For close to 30 years, the agricultural educator has inspired, coached and guided agricultural students and teachers across Tennessee. Colleagues say the Tennessee Technological University professor has had a profound and personal impact on agriculture, affecting a thousand or more members of the FFA, hundreds of Tennessee Tech students, dozens of high school teachers and, perhaps most importantly, several TTU students who decided to follow in Lamberth's steps to become agricultural educators in their own right.
Yet throughout this record of service, the soft-spoken, unassuming professor has ducked attention, studiously avoiding the spotlight while pursuing his vision of agricultural teaching, research and service. That is until last spring when students at Tennessee Tech chose Lamberth as outstanding faculty member in the School of Agriculture.
Now members of the Tennessee Vocational Association have seconded that honor, voting Lamberth Outstanding Postsecondary Instructor of the Year. At the organization's recent statewide conference, Lamberth found himself recognized, honored and holding a plaque bearing his name.
The honors are well-deserved, according to Terry Edgington, a teacher and FFA adviser at Upperman High School who nominated Lamberth for the vocational award.
"Ed deserves recognition for a number of reasons," Edgington says. "For one, for the outstanding communication we have had with the agricultural FFA program in Middle Tennessee, as well as across the state and nation. Ed's worked very closely at all levels of the FFA and he's made substantial contributions at the national level. He also works very, very closely with high school (agriculture) programs in the Upper Cumberland and across the state.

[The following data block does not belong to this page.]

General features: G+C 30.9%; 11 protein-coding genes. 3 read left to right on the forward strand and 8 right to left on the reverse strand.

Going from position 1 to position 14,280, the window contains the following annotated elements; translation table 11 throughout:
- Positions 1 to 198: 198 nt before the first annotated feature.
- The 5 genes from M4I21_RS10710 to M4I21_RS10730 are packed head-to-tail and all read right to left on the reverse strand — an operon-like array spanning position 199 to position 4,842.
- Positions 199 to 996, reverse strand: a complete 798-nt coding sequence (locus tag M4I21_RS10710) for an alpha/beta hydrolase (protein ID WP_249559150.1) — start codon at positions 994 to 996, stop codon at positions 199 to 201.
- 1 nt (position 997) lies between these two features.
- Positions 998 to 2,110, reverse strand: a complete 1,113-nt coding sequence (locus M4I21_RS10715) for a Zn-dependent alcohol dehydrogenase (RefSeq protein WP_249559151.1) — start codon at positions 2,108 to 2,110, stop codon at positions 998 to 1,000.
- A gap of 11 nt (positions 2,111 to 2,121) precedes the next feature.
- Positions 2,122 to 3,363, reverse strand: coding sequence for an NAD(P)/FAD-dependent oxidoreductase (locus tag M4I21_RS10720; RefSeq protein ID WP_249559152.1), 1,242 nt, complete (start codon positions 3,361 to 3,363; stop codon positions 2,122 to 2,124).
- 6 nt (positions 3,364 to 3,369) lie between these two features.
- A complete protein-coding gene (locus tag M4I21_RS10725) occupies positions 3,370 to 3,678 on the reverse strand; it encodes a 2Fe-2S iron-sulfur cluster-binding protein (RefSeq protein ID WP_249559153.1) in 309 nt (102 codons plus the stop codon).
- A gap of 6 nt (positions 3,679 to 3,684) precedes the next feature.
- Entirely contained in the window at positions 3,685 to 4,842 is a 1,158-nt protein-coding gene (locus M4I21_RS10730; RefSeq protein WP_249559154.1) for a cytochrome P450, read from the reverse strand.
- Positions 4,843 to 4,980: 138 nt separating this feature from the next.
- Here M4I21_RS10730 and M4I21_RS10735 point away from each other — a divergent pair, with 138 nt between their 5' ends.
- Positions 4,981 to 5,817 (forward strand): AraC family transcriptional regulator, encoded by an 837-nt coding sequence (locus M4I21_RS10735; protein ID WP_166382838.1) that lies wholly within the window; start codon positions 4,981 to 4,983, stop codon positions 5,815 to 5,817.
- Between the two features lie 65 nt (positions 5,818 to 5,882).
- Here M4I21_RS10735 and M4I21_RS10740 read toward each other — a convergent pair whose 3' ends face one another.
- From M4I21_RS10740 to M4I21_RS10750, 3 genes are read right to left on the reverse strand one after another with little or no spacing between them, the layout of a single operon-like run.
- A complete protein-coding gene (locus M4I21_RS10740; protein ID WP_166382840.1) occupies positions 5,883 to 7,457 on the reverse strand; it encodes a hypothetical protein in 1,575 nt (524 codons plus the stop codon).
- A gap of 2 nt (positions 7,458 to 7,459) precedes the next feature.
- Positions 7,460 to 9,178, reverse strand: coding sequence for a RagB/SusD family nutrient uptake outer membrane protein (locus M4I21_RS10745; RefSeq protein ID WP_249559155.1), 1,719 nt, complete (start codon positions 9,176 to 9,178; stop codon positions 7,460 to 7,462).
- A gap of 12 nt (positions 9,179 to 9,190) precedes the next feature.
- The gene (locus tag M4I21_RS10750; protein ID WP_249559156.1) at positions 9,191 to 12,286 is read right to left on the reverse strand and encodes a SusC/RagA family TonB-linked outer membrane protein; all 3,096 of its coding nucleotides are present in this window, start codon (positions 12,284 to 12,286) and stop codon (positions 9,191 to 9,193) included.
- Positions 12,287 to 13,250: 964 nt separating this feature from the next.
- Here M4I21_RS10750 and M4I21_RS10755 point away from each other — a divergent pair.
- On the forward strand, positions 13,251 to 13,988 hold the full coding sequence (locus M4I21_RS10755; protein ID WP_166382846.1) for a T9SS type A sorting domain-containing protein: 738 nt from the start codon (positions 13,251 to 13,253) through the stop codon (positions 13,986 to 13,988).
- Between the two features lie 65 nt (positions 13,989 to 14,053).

"I know he's very respected by students at Tennessee Tech," Edgington added, "He's done an outstanding job with individuals who have left his program and gone on to teach in Tennessee and in several other states."
Lamberth joined Tennessee Tech's faculty in 1979, after earning his Ed.D. at the University of Kentucky and serving as an education specialist and vocational education coordinator for the Tennessee Department of Education. His efforts at Tennessee Tech have set out to improve agricultural education by focusing on three complementary aims:
Lamberth, who speaks in the soft, country tones of Sumner County, says he was "well pleased" to be selected as Tennessee's top post-secondary instructor.
"Honors like this make you feel like somebody really appreciates your accomplishments. It was particularly meaningful because it came from my peers and because this year's recipient of the association's 'Outstanding Young Teacher Award' was an individual who received both bachelor's and master's degrees from Tennessee Tech."
While the attention is nice, Lamberth says the biggest satisfaction he finds in agricultural education is in "seeing the growth and improvement in each individual one works with," and in helping others understand and adapt to the rapid-fire pace of agricultural progress.
"It's amazing to look at the developments that have occurred just over the course of the past few years. It's wonderful to help people see the changes and adjust to them. And, of course, it's not through changing yet."
Agricultural education, Lamberth adds quickly, has something to offer everyone. "It provides opportunities for young people not only to prepare for a career but also to develop as a whole person. Ag education is so practical and so broad -- there's something there for everybody, for all ages, and it has something to teach everyone."
With his many activities in agricultural education, Lamberth has laid a solid foundation for that teaching and personal growth for thousands of individuals, Edgington said.